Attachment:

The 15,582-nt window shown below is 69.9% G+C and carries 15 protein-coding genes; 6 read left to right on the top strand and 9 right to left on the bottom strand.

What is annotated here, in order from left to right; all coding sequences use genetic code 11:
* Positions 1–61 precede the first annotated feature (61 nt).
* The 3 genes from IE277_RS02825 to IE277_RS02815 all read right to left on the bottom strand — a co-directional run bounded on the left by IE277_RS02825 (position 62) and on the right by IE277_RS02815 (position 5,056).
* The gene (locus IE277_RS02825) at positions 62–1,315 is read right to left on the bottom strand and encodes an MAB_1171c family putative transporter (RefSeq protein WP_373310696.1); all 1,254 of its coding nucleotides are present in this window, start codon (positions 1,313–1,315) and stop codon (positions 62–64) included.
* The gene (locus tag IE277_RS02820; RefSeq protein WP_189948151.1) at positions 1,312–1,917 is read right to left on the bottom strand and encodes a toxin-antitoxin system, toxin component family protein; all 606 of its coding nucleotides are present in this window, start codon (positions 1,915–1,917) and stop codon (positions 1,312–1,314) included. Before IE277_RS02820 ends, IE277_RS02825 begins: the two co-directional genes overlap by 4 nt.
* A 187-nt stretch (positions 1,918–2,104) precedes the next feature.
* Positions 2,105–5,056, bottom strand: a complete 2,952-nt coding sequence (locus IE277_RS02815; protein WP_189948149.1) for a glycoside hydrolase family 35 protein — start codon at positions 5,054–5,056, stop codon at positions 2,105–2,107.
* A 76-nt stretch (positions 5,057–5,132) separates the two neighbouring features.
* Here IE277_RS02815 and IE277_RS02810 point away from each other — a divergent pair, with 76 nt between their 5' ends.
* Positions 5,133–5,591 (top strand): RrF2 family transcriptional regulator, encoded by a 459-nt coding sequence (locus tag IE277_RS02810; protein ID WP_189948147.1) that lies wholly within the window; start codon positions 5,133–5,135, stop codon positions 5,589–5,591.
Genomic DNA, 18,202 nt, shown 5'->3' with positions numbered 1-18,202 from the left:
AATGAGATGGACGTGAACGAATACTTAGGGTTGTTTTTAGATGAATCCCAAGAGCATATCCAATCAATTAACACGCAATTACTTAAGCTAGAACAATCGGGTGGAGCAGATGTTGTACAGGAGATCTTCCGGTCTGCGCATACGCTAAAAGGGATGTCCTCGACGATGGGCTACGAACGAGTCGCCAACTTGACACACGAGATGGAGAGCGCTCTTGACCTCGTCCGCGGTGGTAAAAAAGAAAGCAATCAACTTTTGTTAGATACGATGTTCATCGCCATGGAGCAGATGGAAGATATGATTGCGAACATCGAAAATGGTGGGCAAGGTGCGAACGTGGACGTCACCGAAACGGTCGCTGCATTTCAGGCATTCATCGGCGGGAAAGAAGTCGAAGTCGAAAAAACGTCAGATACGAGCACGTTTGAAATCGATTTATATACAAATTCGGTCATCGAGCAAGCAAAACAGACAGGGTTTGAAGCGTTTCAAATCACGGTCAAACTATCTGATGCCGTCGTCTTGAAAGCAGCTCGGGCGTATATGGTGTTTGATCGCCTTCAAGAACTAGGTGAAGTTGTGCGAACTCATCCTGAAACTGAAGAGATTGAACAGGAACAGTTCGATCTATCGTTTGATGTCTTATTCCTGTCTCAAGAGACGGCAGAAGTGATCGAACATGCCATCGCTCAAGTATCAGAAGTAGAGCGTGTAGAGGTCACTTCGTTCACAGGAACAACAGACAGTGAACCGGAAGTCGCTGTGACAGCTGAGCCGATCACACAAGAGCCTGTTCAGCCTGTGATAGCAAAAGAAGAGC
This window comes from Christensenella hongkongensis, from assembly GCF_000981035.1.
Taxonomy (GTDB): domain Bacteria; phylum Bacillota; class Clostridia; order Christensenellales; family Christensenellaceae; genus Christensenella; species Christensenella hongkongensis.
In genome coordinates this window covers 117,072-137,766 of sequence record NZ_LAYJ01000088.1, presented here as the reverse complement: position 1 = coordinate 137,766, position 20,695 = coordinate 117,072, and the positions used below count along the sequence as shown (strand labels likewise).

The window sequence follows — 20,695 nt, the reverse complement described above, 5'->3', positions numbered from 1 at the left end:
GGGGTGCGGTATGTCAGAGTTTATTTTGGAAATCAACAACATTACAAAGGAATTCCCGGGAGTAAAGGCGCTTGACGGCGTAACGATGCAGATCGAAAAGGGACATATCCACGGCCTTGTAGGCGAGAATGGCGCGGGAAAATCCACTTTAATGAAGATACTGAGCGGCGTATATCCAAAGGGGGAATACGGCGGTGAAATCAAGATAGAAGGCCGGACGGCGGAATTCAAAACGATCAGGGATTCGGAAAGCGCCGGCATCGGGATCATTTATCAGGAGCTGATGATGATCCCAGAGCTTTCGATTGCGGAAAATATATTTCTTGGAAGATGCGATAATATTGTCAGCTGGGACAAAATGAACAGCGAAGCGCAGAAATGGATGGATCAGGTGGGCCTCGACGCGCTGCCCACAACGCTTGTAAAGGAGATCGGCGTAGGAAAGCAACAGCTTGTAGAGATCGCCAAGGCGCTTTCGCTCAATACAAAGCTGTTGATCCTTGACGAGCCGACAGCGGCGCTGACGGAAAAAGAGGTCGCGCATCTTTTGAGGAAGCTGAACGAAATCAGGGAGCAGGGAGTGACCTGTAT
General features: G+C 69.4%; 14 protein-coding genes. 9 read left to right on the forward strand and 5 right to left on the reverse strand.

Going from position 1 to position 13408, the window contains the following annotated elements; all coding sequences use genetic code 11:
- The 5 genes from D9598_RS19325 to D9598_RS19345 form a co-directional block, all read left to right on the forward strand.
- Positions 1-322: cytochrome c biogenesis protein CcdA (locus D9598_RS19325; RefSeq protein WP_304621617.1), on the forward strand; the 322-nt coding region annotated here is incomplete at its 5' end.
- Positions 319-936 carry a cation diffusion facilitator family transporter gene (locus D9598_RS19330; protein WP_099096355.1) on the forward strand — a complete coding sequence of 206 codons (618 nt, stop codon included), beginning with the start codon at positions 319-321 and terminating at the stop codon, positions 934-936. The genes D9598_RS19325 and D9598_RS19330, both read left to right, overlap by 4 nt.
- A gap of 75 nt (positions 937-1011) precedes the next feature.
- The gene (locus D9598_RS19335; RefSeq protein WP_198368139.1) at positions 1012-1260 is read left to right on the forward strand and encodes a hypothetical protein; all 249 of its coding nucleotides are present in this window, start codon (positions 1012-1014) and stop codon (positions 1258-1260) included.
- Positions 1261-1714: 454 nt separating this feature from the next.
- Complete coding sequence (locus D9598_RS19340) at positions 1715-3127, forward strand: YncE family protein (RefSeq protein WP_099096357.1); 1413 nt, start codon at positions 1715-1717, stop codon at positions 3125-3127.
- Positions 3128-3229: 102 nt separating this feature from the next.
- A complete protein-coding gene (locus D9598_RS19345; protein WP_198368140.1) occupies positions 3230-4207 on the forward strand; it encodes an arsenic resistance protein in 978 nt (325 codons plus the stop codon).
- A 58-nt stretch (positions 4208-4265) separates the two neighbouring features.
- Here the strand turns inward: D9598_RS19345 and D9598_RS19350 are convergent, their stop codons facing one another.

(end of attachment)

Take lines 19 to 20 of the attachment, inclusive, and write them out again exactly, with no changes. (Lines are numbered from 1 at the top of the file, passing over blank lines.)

General features: G+C 69.4%; 14 protein-coding genes. 9 read left to right on the forward strand and 5 right to left on the reverse strand.

Going from position 1 to position 13408, the window contains the following annotated elements; all coding sequences use genetic code 11: